Apple buys back $14 billion worth of own shares in 2 weeks and other news for Feb. 6, 2014
The Wall Street Journal is reporting that Apple, in the last two weeks alone, repurchased US$14 billion worth of its own shares. Recall that when Apple announced its earnings two weeks ago, the company posted an all-time quarterly record for revenue, along with record iPhone and iPad sales. But investors were wary of Apple's Q2 guidance and disappointed that iPhone sales weren't as high as they were anticipating.
The fallout? Apple's stock tanked, dropping 12 percent in just a matter of days.
Apple's reaction? Invest in itself.
Speaking to the Journal, Tim Cook expressed "surprise" at the market's reaction to Apple's earnings results. Nonetheless, with Apple trading in the lower $500 range for the past two weeks or so, Cook said the company wanted to take advantage of the opportunity.
"It means that we are betting on Apple. It means that we are really confident on what we are doing and what we plan to do," said Mr. Cook, speaking in a conference room at the company's corporate headquarters here. "We're not just saying that. We're showing that with our actions."
Last we checked in, Apple had spent $28 billion in stock buybacks. With news that Apple has gone on a stock spending spree in recent weeks, Apple has now spent $52 billion snatching up its own shares. As part of Apple's capital program, it has pledged to spend upwards of $60 billion on buybacks.
While some folks (we're looking at you Carl Icahn) have been quite vocal in arguing that Apple should expand its stock repurchasing program, Cook told the Journal that Apple wants to keep enough cash on hand for potential acquisitions.
"We've looked at big companies," said Mr. Cook. "We have no problem spending 10 figures for the right company, for the right fit that's in the best interest of Apple in the long-term. None. Zero."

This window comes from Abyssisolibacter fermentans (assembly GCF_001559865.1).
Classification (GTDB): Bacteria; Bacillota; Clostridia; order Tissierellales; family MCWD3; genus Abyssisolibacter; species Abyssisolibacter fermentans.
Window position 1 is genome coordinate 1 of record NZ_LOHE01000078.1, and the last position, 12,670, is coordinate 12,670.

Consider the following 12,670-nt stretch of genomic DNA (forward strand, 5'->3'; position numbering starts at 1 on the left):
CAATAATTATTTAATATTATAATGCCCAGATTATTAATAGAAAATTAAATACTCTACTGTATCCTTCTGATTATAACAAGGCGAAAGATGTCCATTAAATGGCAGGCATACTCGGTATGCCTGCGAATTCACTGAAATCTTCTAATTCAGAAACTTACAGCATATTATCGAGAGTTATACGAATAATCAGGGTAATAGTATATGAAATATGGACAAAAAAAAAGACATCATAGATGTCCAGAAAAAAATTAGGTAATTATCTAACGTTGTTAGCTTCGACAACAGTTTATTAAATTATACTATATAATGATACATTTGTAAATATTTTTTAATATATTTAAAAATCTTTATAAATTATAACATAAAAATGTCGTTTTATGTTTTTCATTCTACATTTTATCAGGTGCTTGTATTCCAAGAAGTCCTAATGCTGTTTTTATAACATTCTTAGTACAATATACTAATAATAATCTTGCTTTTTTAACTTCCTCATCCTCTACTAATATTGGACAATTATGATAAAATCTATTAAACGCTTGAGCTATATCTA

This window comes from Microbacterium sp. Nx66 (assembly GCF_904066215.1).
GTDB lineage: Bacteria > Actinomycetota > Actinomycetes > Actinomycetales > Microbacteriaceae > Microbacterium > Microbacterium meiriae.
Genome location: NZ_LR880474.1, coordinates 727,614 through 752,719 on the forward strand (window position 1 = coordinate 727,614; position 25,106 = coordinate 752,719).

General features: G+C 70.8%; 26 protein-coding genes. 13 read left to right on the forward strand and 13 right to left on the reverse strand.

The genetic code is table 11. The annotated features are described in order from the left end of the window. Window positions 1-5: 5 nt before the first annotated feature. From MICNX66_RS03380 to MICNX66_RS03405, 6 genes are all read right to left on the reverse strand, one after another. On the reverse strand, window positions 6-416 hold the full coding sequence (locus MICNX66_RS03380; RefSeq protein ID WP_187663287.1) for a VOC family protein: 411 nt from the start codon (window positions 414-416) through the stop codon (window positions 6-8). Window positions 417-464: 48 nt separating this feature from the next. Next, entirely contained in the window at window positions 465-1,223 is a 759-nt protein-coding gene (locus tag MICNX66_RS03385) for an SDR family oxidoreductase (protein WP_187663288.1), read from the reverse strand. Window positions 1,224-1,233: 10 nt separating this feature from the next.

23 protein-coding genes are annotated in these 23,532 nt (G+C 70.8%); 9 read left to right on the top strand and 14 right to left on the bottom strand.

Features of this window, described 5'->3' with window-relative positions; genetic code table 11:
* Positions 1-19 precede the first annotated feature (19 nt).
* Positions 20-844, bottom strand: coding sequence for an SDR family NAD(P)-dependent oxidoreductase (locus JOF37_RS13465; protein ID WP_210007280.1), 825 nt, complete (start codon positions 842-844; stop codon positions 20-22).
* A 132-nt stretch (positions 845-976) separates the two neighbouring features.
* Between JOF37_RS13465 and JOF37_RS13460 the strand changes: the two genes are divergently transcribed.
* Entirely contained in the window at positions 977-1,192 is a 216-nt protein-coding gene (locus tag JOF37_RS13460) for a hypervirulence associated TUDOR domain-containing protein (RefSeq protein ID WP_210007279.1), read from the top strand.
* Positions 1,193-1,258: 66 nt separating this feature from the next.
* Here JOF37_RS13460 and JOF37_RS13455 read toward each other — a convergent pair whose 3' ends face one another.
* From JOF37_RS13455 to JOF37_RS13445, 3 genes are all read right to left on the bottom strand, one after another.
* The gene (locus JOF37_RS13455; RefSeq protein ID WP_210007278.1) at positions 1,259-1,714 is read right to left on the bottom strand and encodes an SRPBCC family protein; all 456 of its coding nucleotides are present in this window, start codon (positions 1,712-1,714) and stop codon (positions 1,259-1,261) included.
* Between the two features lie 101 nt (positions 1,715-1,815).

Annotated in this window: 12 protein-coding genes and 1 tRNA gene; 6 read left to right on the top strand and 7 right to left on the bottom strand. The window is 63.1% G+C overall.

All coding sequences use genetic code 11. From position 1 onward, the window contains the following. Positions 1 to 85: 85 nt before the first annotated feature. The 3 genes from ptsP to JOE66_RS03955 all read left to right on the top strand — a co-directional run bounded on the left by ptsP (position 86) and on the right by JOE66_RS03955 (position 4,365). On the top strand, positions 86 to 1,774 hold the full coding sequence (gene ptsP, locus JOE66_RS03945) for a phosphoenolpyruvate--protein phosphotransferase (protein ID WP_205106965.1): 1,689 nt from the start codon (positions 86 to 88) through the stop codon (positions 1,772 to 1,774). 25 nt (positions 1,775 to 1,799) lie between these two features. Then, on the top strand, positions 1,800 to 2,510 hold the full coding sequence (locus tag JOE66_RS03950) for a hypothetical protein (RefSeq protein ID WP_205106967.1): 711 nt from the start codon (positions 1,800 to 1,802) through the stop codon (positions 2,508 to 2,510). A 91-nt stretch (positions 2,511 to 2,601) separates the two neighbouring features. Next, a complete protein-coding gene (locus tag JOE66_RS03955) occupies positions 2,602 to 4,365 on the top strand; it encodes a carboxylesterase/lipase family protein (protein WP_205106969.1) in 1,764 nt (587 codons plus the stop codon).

Ten figures? Now we're talking about a billion dollar purchase, a staggering amount for a company that has never even spent $500 million on a lone acquisition.
And combating fears that Apple's innovative days are a thing of the past, Cook emphasized that Apple remains a "growth company" and that "there will be new categories." Of course, Cook couldn't expand on that, but promised that Apple is "working on some really great stuff."
Some other news to make headlines this afternoon included:
- Apple this week registered a number of new top-level domains, according to MacRumors. Apple's recent registrations are all photography-focused and include aperture.camera, apple.camera, iMovie.camera and a whole lot more.
- With so much information littering the Internet, it's sometimes hard to separate the wheat from the chaff. To that end, if you want a straightforward look at just what works to speed up your Mac and what doesn't, hop on over to Macworld for the full scoop.
- Oh Apple, will you ever get on the Bitcoin bandwagon? Not likely. Most recently, Apple removed Blockchain from the App Store even though it had already been in the store for two years. Bloomberg has the low-down on that over here.
- And in a blurb that might as well have come from the Onion, our old pal Woz told Wired that Apple should make an Android phone. Ummm, sure.
And make sure to check out these features from TUAW in case you missed em' earlier:
Software Updatesmore updates
- Apple Remote Desktop updated with Yosemite support
- OS X Yosemite 10.10.2, iOS 8.1.3 updates now available
- Sports Illustrated 120 SPORTS channel comes to Apple TV
- Logic Pro X update brings AirDrop support, new effects, tools, and more
- Parallels Access 2.5 released, adds file manager, computer-to-computer remote access
- The Google Translate iOS app is about to get a lot smarter